Bank of Cyprus announced today financial results for the year 2018. The bank recorded a net loss of 104 million euros compared to 552 million losses in 2017.
In a statement CEO John Hourican said that on 1 March 2019 the Cyprus Parliament adopted legislative amendments allowing for the conversion of deferred tax assets (DTA) into deferred tax credits (DTC).
The adjustments relate to deferred tax assets totalling €302 million and recognised on tax losses totalling €2.42 bn and can be set off against future profits of the Bank until 2028 at a tax rate of 12.5%. There are tax losses of c.€7 bn for which no deferred tax asset has been recognised the Bank said.
These amendments are expected to result in a ''more efficient capital treatment'' of the DTC.
Hourican said that in 2018 the group generated a total income of €781 million and a positive operating result of €381 million. The underlying result for the year is a profit of €140 mn. The impact of Project Helix amounted to a loss of €150 million in 2018, expected to decline to €105 million by completion as the time value of money unwinds. The rapid de-risking of the Bank has also resulted in a partial impairment of the deferred tax asset of €80 million recorded in the fourth quarter, resulting in a net loss of €67 million, which is expected to be reversed in the first quarter 2019, post legislative amendments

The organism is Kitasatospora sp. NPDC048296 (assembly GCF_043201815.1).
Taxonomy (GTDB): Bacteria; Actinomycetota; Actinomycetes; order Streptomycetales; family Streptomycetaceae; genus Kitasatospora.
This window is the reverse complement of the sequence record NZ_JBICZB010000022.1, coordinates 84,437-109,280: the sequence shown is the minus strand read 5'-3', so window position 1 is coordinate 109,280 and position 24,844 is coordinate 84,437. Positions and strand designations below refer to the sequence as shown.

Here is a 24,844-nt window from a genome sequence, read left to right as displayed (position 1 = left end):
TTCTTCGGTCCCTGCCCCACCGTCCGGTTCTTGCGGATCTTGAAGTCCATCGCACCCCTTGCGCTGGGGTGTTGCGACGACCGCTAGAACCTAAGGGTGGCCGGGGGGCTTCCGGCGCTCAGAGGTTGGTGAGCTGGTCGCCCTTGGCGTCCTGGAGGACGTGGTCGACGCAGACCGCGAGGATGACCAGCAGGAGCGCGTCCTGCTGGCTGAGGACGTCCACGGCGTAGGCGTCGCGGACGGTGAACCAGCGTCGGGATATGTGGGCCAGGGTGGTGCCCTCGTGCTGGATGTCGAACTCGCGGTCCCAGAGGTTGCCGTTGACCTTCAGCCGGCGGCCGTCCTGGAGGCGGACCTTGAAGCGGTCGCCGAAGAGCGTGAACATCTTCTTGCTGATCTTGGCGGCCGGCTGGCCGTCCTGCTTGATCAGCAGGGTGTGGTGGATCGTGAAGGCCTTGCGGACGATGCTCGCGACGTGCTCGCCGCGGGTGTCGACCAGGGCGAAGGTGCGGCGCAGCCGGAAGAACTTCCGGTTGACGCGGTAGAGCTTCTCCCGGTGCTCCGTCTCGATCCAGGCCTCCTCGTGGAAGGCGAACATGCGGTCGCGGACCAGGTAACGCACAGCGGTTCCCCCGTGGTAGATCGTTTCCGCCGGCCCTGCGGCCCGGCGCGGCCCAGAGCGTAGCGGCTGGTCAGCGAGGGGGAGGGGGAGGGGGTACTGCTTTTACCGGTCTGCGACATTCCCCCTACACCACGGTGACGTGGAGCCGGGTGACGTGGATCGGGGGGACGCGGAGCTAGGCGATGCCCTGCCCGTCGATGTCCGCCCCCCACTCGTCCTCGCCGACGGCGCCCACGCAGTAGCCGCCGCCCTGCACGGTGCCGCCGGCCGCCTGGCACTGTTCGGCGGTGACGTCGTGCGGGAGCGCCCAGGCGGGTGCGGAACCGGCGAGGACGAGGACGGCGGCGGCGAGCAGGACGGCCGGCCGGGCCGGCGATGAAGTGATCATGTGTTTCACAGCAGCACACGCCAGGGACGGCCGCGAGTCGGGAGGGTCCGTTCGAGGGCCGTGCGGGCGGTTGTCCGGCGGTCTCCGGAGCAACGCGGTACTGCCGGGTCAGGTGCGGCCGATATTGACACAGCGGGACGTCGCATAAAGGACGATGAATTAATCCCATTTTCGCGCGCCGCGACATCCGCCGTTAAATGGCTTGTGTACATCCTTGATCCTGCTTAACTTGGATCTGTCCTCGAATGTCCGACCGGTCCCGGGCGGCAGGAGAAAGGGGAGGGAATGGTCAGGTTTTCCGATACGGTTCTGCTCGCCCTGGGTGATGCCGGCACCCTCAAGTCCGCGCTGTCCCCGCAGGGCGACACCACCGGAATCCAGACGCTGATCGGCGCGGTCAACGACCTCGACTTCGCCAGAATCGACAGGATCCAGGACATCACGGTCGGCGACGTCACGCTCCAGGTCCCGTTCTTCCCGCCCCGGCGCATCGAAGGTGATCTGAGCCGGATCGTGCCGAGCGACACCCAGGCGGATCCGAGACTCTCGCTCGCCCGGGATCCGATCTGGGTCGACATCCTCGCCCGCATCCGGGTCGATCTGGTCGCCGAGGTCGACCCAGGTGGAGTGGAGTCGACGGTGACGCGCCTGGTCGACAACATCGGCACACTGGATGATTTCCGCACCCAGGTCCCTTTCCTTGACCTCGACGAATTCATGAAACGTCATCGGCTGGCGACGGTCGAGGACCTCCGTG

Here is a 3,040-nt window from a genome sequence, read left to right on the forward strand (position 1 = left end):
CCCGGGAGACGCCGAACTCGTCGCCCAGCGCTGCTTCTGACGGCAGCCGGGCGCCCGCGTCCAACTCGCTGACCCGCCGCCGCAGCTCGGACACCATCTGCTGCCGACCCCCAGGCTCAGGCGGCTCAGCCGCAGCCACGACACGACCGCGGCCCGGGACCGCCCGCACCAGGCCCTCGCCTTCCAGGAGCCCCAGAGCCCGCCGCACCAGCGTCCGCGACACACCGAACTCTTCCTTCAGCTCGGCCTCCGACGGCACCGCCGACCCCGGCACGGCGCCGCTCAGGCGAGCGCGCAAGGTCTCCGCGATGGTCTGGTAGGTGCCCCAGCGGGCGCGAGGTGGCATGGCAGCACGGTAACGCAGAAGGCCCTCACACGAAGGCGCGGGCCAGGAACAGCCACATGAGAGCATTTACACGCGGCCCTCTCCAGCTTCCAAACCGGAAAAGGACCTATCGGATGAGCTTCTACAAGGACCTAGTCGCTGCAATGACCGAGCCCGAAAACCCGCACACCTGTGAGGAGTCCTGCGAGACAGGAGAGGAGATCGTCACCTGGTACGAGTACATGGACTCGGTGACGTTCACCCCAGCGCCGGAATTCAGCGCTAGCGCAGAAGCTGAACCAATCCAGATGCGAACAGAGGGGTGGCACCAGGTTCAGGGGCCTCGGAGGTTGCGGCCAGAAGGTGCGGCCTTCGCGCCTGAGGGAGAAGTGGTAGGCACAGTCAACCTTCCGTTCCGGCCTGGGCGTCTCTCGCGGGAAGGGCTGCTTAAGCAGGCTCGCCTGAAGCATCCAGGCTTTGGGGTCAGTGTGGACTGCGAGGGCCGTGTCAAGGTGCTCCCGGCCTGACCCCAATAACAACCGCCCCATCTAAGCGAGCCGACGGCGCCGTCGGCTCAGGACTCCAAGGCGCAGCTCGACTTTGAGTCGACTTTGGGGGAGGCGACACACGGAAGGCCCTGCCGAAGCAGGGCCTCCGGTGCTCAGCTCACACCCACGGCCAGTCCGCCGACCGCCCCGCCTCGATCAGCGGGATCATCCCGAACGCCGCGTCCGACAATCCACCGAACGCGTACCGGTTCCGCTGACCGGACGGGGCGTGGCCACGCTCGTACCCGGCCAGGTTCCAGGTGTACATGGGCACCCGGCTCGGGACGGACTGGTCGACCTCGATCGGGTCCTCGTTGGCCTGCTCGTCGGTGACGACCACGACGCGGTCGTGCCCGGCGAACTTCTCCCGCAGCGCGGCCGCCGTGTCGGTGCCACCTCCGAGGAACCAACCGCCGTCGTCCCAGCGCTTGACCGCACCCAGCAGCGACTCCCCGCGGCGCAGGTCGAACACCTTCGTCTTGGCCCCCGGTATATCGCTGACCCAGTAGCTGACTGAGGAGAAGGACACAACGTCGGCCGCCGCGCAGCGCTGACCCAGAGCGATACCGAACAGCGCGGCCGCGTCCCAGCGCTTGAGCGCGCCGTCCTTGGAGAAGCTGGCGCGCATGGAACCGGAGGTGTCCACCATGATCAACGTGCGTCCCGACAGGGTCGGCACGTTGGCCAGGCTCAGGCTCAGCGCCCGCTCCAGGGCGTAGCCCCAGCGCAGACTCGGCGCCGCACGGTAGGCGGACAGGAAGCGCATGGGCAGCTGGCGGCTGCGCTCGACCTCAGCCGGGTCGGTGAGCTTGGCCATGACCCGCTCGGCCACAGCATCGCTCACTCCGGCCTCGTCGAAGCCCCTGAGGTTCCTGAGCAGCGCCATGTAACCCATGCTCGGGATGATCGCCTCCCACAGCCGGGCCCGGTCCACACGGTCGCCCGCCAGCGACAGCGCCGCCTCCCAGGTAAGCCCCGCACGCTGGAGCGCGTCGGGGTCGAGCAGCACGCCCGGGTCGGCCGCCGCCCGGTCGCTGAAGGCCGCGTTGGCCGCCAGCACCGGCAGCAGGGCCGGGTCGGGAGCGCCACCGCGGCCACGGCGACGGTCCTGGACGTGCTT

In August 2018 the Bank reached an agreement for the sale of loans with a gross book value of €2.8 billion of which €2.7 billion related to non-performing exposures secured by real estate collateral (Project Helix). The Portfolio will be transferred to a licensed Cypriot Credit Acquiring Company.
Since the peak in 2014, and including the sale of the Helix portfolio, Bank of Cyprus has now reduced NPEs by 68% to €4.8 bn pro forma for Helix, covered by 47% provisioning, which is above the EU average Hourican said.
Bank of Cyprus said it recorded fifteen consecutive quarters of organic NPE reduction. Total expenses for 2018 were €400 million (compared to €382 million for 2017), 54% of which related to staff costs (€217 million).
Hourican reiterated that there is still much to do, and that the Bank ''remains as focused as ever on continuing to seek solutions, both organic and inorganic, to make the Bank a stronger, safer, Cyprus-focused institution, capable of supporting the local economy.”
Following the announcment of financial results in London the BOC stock price rose as much as 8%.